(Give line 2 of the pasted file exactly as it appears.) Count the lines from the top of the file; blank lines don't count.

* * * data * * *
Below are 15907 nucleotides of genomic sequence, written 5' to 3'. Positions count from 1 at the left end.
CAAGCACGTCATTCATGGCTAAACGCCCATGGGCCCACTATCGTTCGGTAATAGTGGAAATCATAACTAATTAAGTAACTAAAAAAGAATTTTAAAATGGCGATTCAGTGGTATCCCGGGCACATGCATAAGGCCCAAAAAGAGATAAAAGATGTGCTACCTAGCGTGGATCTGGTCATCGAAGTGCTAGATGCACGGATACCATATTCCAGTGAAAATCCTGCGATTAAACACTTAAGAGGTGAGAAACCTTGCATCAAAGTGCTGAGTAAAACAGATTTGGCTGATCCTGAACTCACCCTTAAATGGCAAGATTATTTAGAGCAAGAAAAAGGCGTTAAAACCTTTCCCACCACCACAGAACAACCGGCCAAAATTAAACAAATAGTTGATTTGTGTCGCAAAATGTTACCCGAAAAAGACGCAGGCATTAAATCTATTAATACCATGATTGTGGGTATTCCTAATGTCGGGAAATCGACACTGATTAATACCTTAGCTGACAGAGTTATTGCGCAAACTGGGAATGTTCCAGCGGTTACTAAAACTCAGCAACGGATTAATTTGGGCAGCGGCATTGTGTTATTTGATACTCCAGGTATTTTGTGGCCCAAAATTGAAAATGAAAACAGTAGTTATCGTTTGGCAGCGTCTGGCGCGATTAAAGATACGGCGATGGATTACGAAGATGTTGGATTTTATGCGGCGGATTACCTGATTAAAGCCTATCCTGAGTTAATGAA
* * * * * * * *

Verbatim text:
CAAGCACGTCATTCATGGCTAAACGCCCATGGGCCCACTATCGTTCGGTAATAGTGGAAATCATAACTAATTAAGTAACTAAAAAAGAATTTTAAAATGGCGATTCAGTGGTATCCCGGGCACATGCATAAGGCCCAAAAAGAGATAAAAGATGTGCTACCTAGCGTGGATCTGGTCATCGAAGTGCTAGATGCACGGATACCATATTCCAGTGAAAATCCTGCGATTAAACACTTAAGAGGTGAGAAACCTTGCATCAAAGTGCTGAGTAAAACAGATTTGGCTGATCCTGAACTCACCCTTAAATGGCAAGATTATTTAGAGCAAGAAAAAGGCGTTAAAACCTTTCCCACCACCACAGAACAACCGGCCAAAATTAAACAAATAGTTGATTTGTGTCGCAAAATGTTACCCGAAAAAGACGCAGGCATTAAATCTATTAATACCATGATTGTGGGTATTCCTAATGTCGGGAAATCGACACTGATTAATACCTTAGCTGACAGAGTTATTGCGCAAACTGGGAATGTTCCAGCGGTTACTAAAACTCAGCAACGGATTAATTTGGGCAGCGGCATTGTGTTATTTGATACTCCAGGTATTTTGTGGCCCAAAATTGAAAATGAAAACAGTAGTTATCGTTTGGCAGCGTCTGGCGCGATTAAAGATACGGCGATGGATTACGAAGATGTTGGATTTTATGCGGCGGATTACCTGATTAAAGCCTATCCTGAGTTAATGAA